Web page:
For both RA 7610 and RA 9262, it has been observed that in cases of incest, many families prefer not to file. Though other stakeholders can file, they are afraid to do so fearing for their own safety. Another significant challenge in the implementation of RA 7610 and RA 9262 is when the perpetrator is also a minor, there seems to be a lot of confusion and lack of clarity in procedure.

 

Similarly, for all laws, it has been observed that Courts are often NOT “child friendly”. On a related matter, it is reported that fiscals often reduce crimes to mere physical injury even if there is an observable pattern of obvious child abuse.

 

For Anti-Trafficking under RA 9208, it was found that most of the victims of trafficking are trans-shipped through certain areas. Cases do not prosper because victims do not return to pursue the case. In trafficking in persons, there is a clear need for more training, and mass dissemination of information so that women and children do not fall victim.

 

With regard to juvenile detention (RA 9344) and children in conflict with the law, there has been observable confusion in the inter-agency cooperation and partnership. Further, many of the stakeholders are not aware of the amendments of 9344. Finally, with regard to child pornography, it was found thus far that almost no cases have been filed primarily due to a lack of public awareness.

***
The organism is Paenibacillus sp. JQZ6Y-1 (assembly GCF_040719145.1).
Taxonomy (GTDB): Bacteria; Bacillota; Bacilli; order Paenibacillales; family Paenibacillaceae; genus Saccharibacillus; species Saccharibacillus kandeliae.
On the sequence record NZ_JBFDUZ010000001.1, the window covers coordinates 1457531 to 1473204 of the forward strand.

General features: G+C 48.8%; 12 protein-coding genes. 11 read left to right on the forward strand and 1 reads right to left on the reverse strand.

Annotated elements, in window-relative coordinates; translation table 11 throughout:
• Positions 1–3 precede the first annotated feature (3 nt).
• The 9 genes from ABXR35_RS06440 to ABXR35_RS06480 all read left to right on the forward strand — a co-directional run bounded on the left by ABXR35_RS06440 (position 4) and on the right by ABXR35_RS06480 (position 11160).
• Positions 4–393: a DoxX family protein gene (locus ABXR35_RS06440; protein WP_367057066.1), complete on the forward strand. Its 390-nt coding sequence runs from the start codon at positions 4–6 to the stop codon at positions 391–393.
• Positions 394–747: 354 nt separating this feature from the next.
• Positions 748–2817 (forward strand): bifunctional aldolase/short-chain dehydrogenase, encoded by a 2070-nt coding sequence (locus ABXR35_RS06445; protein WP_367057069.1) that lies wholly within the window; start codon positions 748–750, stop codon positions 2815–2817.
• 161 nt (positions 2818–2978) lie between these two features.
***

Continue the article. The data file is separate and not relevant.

Finally, and more importantly, these laws are carried out through a similar set of inter-agency actors that need to be coordinated based on empirical findings to improve implementation of the laws.

To find solutions, it is necessary that this House of the People look into the implementation of laws directly through legislative inquiry. Hence, the House Committee on Welfare of Children must exercise its oversight powers and investigate the implementation of these laws especially the functionality of the inter-agency councils.

 

Given observations about the experiences on the ground, it is high time that we investigate and look into the situation in the local government units particularly when it comes to law enforcement. We must give greater life to the law. And truly, it is through ascertaining the experience of our local leaders with the laws that we can secure proper implementation.

 

 

Certainly, our local leaders in their initial responses are clamoring for greater information dissemination and training. Again, it is the power of this House to look into this clamor and find the proper avenues and means to make the law a living reality that protects and succors our children rather than being merely paper with high ideals.

 

Mr. Speaker, Honorable members of this House, it is the time to act. Let us lead the charge and be the forever vigilant caretakers of our people, this is our mandate and our obligation.

 

Thank you.

[1] Initial findings from evaluation in two of four LGUs under study, namely Zamboanga City and Bobon, Northern Samar. Data from two other LGUs (Quezon City and Aroroy, Masbate) are still being processed.